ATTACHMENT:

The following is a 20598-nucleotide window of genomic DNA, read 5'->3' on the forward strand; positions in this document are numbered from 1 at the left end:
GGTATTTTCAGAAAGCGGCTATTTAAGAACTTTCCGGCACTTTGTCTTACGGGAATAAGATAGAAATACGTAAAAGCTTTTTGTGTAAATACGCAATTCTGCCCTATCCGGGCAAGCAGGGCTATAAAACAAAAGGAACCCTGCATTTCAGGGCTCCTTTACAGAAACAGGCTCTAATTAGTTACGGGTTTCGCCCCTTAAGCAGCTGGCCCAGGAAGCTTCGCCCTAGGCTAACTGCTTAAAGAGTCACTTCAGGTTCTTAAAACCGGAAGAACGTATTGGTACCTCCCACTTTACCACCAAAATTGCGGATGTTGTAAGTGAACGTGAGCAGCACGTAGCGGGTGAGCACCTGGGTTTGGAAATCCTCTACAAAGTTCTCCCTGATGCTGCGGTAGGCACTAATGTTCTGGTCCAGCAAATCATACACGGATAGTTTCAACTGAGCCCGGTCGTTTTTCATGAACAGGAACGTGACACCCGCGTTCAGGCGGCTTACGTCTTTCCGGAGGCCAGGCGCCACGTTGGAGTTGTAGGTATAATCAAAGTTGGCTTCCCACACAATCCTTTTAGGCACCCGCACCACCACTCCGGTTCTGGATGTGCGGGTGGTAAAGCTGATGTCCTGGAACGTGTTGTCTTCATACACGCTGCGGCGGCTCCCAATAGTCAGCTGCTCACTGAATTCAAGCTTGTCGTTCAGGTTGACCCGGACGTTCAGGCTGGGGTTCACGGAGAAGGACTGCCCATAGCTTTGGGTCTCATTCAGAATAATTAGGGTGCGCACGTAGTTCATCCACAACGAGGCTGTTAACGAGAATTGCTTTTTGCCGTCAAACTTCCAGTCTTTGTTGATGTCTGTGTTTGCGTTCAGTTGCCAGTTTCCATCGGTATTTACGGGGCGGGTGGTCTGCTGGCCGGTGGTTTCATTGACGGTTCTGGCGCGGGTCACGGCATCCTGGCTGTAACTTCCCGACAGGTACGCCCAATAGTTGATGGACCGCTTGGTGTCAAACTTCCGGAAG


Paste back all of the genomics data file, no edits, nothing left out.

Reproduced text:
The following is a 20598-nucleotide window of genomic DNA, read 5'->3' on the forward strand; positions in this document are numbered from 1 at the left end:
GGTATTTTCAGAAAGCGGCTATTTAAGAACTTTCCGGCACTTTGTCTTACGGGAATAAGATAGAAATACGTAAAAGCTTTTTGTGTAAATACGCAATTCTGCCCTATCCGGGCAAGCAGGGCTATAAAACAAAAGGAACCCTGCATTTCAGGGCTCCTTTACAGAAACAGGCTCTAATTAGTTACGGGTTTCGCCCCTTAAGCAGCTGGCCCAGGAAGCTTCGCCCTAGGCTAACTGCTTAAAGAGTCACTTCAGGTTCTTAAAACCGGAAGAACGTATTGGTACCTCCCACTTTACCACCAAAATTGCGGATGTTGTAAGTGAACGTGAGCAGCACGTAGCGGGTGAGCACCTGGGTTTGGAAATCCTCTACAAAGTTCTCCCTGATGCTGCGGTAGGCACTAATGTTCTGGTCCAGCAAATCATACACGGATAGTTTCAACTGAGCCCGGTCGTTTTTCATGAACAGGAACGTGACACCCGCGTTCAGGCGGCTTACGTCTTTCCGGAGGCCAGGCGCCACGTTGGAGTTGTAGGTATAATCAAAGTTGGCTTCCCACACAATCCTTTTAGGCACCCGCACCACCACTCCGGTTCTGGATGTGCGGGTGGTAAAGCTGATGTCCTGGAACGTGTTGTCTTCATACACGCTGCGGCGGCTCCCAATAGTCAGCTGCTCACTGAATTCAAGCTTGTCGTTCAGGTTGACCCGGACGTTCAGGCTGGGGTTCACGGAGAAGGACTGCCCATAGCTTTGGGTCTCATTCAGAATAATTAGGGTGCGCACGTAGTTCATCCACAACGAGGCTGTTAACGAGAATTGCTTTTTGCCGTCAAACTTCCAGTCTTTGTTGATGTCTGTGTTTGCGTTCAGTTGCCAGTTTCCATCGGTATTTACGGGGCGGGTGGTCTGCTGGCCGGTGGTTTCATTGACGGTTCTGGCGCGGGTCACGGCATCCTGGCTGTAACTTCCCGACAGGTACGCCCAATAGTTGATGGACCGCTTGGTGTCAAACTTCCGGAAG